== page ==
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3 charged with fraud over buses Bel Air firm focus of $3 million deal


Three people, including the former president of a Bel Air bus distributorship, have been charged with defrauding the company and several lenders of $3 million by setting up phony deals to finance buses that were never bought.

Richard H. Palmer, 45, formerly of Fallston, faces a maximum penalty of 10 years in prison and a $250,000 fine if convicted of charges of wire fraud, conspiracy, money laundering and tax evasion.

The charges were described in a 22-count Feb. 18 federal grand jury indictment unsealed yesterday in U.S. District Court in Baltimore.

Mr. Palmer turned himself in to FBI agents in Lincoln, Neb., on Monday, according to FBI spokesman Andrew S. Manning.

Also charged were Harvey Keith Smith, 65, and Susan J. Grimm, 32, identified as Mr. Smith's girlfriend. They were arrested Friday at Mr. Smith's Eureka, Calif., home. Ms. Grimm is accused of arranging the financing in 1987 and 1988 by posing as the owner of Mr. Smith's purported bus companies.

Mr. Palmer was president and chief executive officer of Lagusa Inc. of Bel Air when he allegedly agreed to the scam. The indictment alleges that Mr. Smith and Ms. Grimm provided false financial statements to four lenders to obtain $2.97 million, purportedly to buy 12 buses for Mr. Smith's Red Arrow Lines bus company in Palm Beach, Fla.

The couple lived in West Palm Beach when the deals were made, the indictment says.

According to the court papers, Ms. Grimm presented herself as the owner of several of Mr. Smith's companies to conceal his credit history of bankruptcy and tax evasion when obtaining the loans.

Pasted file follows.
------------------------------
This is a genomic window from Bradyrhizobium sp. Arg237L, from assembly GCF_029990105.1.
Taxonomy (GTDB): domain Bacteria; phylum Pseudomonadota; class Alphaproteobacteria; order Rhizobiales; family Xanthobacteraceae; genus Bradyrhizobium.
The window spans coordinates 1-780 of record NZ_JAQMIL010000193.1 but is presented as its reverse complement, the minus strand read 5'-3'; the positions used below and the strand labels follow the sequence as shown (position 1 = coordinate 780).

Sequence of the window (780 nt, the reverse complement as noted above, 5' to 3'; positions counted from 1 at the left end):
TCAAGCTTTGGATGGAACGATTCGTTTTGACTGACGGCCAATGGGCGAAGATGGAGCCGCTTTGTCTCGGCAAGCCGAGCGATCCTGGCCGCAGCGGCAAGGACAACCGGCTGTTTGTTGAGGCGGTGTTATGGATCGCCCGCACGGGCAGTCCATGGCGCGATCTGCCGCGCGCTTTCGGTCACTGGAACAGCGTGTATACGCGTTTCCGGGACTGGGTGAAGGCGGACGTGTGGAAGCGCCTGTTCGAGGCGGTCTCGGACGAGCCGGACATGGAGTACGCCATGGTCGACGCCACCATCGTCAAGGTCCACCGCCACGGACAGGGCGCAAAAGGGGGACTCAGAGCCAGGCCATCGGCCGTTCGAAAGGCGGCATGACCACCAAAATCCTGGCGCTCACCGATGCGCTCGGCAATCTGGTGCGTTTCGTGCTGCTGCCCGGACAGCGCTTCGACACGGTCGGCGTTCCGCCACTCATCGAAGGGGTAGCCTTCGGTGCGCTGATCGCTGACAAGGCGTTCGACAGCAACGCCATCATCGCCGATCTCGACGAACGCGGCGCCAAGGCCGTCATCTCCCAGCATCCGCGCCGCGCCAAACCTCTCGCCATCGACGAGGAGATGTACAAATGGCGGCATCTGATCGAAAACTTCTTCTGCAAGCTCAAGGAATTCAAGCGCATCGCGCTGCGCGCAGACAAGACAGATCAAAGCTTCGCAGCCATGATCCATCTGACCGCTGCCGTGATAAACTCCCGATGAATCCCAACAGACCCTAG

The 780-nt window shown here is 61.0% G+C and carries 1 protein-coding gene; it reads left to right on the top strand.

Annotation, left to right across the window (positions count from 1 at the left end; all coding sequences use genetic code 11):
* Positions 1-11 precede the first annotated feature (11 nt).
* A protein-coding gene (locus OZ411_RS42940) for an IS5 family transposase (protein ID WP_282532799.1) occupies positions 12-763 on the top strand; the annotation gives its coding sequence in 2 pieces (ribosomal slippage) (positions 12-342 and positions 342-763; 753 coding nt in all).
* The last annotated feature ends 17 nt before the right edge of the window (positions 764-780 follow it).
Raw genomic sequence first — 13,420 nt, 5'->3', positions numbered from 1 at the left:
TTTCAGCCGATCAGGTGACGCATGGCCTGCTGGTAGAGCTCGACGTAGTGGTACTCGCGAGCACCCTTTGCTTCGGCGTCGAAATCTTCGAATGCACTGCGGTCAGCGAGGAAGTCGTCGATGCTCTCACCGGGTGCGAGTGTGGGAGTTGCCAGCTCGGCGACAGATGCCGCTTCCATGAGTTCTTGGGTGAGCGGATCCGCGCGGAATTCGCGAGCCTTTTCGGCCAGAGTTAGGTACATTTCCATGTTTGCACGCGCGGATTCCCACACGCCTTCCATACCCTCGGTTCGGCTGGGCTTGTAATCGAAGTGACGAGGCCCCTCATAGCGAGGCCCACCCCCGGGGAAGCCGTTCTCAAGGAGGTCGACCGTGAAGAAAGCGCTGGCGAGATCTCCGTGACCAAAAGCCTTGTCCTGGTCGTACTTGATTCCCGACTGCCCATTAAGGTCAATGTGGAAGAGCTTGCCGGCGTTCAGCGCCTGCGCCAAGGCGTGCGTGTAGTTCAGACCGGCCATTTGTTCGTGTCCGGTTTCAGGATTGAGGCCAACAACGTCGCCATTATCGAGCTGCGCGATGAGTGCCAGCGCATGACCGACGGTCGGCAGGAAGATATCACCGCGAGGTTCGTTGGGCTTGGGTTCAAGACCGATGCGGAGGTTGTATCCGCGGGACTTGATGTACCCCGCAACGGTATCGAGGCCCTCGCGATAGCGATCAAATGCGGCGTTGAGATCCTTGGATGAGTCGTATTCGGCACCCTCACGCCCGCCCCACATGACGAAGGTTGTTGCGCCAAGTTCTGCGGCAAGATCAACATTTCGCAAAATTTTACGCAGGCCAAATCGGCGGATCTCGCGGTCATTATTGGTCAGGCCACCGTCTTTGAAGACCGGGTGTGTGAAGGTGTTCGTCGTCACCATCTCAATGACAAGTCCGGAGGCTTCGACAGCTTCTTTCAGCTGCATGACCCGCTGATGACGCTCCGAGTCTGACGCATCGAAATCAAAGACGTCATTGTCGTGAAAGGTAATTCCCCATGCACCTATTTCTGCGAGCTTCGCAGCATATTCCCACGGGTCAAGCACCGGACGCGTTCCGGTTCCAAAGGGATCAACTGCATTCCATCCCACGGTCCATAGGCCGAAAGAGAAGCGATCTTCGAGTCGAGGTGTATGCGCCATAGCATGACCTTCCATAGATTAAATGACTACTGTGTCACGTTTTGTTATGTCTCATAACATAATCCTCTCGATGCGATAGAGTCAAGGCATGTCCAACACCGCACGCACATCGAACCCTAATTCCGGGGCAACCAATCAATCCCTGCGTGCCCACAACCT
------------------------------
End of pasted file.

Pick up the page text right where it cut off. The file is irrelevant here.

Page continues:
She received loans from Charter Financial Corp., Textron Financial Corp., Sogelease Corp. and Signal Capital Corp., which sent money to Lagusa's accounts at First National Bank and the former Equitable Bank in Baltimore.

The couple gave Mr. Palmer $86,000 in cash and other valuables to induce him to go along with the scam, the indictment alleges, and Mr. Palmer then provided fraudulent documents showing the lenders that the buses existed and had been delivered to Red Arrow.

Mr. Palmer, who now lives in Omaha, is accused of transferring $2.5 million of the money to a bank account opened by Mr. Smith and Ms. Grimm in Florida. The couple diverted some of the money to other companies owned by Mr. Smith and used some for their personal benefit, the indictment charges.

The scheme sparked a 1988 federal civil suit between Red Arrow and Lagusa.

Mr. Smith is charged with failing to pay $721,000 in income taxes from the money he received between 1987 and 1988. Ms. Grimm allegedly owes $76,849 and Mr. Palmer $71,137.

The couple are to have their initial appearance in U.S. District Court in California. Mr. Palmer is scheduled to appear in court in Omaha.

All three are to be arraigned in U.S. District Court in Baltimore.

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